What do I need to look out for when working with hazardous gasses?
Gasses must be handled with care. Special rules apply to toxic and flammable gasses. Mixing requires permission.
- For the ordering, storage and working with toxic and/or flammable gasses follow the locally applicable procedures.
- Leave the connection and disconnection of gas cylinders to qualified persons.
- Before using a gas read its safety information sheet (MSDS).
- Be certain about the content of a gas cylinder. Only the embossed detail in the head of the cylinder provides absolute certainty about the contents. Therefore do not depend on the colour of the cylinder and the thread of the valve.
- Never allow the gas cylinders to heat up. The maximum safe cylinder temperature is 50ºC.
- Keep a safe distance from the dial of the manometers. In the case of a leaking Bourdon tube the dial and glass of the manometer can fly off.
- Prevent internal contamination of the cylinders by:
- using non-return valves if necessary;
- always leaving a small residual pressure in the cylinder;
- closing the valve after use. Follow the guideline (see the frame on this page) for the opening and closing of gas cylinders.
- If you suspect that the cylinder is contaminated warn the person responsible for gasses or the supplier.
- Immediately transport empty cylinders to the gas cylinder storage facility and affix a sign with the word 'empty' to the cylinder.
- You may not fill gas cylinders yourself.
Toxic and/or flammable gasses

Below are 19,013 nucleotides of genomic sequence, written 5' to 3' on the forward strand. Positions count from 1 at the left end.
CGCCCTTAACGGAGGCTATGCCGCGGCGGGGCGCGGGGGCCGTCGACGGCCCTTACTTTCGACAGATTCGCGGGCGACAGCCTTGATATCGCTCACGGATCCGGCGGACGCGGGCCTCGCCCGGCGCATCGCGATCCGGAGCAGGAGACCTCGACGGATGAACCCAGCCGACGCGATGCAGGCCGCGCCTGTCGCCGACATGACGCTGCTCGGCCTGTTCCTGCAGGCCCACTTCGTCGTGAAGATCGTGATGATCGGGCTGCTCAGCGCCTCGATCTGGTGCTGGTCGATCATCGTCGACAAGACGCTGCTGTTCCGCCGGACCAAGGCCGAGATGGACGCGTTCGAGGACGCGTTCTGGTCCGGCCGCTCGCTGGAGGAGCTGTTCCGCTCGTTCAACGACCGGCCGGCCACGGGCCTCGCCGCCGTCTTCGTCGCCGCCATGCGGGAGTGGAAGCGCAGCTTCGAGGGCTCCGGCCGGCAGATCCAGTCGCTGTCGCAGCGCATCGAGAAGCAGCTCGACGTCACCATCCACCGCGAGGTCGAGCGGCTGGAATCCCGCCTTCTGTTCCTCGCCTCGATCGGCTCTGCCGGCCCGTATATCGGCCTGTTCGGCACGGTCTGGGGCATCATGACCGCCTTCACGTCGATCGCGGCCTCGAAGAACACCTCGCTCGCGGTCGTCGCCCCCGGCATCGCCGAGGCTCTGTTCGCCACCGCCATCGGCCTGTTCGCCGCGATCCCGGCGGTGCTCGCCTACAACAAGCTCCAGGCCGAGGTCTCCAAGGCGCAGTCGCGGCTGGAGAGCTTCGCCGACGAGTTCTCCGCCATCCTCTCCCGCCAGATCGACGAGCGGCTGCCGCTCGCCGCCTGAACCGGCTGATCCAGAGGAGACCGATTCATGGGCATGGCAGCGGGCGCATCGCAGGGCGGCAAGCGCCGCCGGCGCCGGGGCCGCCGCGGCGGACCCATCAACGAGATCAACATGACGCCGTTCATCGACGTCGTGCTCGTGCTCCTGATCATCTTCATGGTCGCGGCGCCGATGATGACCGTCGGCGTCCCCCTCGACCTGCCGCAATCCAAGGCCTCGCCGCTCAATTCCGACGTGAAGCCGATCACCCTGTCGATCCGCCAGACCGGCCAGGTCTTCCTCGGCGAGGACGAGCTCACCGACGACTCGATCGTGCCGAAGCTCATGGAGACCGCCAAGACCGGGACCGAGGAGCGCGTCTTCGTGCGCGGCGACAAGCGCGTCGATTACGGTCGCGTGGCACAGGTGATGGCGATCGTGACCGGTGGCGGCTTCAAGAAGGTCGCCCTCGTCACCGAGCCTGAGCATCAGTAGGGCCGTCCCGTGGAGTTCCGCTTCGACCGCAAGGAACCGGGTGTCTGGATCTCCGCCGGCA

- Consider the installation of a gas leakage detection system in the working space/ and or storage space. This is required if the threshold limit value (TLV) can be exceeded. Ask your health & safety coordinator about this.
- Draw up a plan in advance for the safe use of the gas together with the person in charge or your health & safety coordinator. The gas may never flow freely into the room.
- Assume the most dangerous situation when drawing up safety measures, for example, a serious leakage occurs (torn main pipe) and the main valve can no longer be closed.
- Position the detectors low in the room for heavy gasses and high for light gasses.
- Some gasses are hardly toxic but can yield extremely poisonous products in the event of a fire, naked flame or (over)heating. Examples: the isolation gas SF6and the cooling agent freon. Bear this in mind.
- For hazardous gasses draw up an emergency plan together with the safety officer or the health & safety coordinator. The measures should be known to colleagues in the vicinity.
Self-composed mixed gasses
- In exceptional cases you may compose your own mixed gasses. You must first of all gain permission from the responsible safety officer.
- Keep the gas pressure in the cylinder as low as possible.
- Never use a randomly chosen (used) gas cylinder but always a new one.
- Label the cylinder, even if it is only to be used briefly. Never change anything to the embossed data of the cylinder. Ask the responsible person how to deal with such information.
- The general rules for gas cylinders also apply here. However, these cylinders may be used outside of a gas cylinder storage facility. See also 'toxic and/or flammable gasses'.
- Lecture bottles not in use should always be kept in a gas cylinder storage facility.
- Gas cylinders must be inspected on a regular basis. See the leaflet (in Dutch only) re-inspection periods per type of gas.
- All appendages (regulators, valves, pipes) must be inspected regularly (preferably annually).
The Environmental Management Act prohibits the storage and use of gas cylinders for which the inspection period has lapsed. When ordering gas cylinders (so lecture bottles as well) please bear in mind that the content must be used and disposed off within the re-inspection period.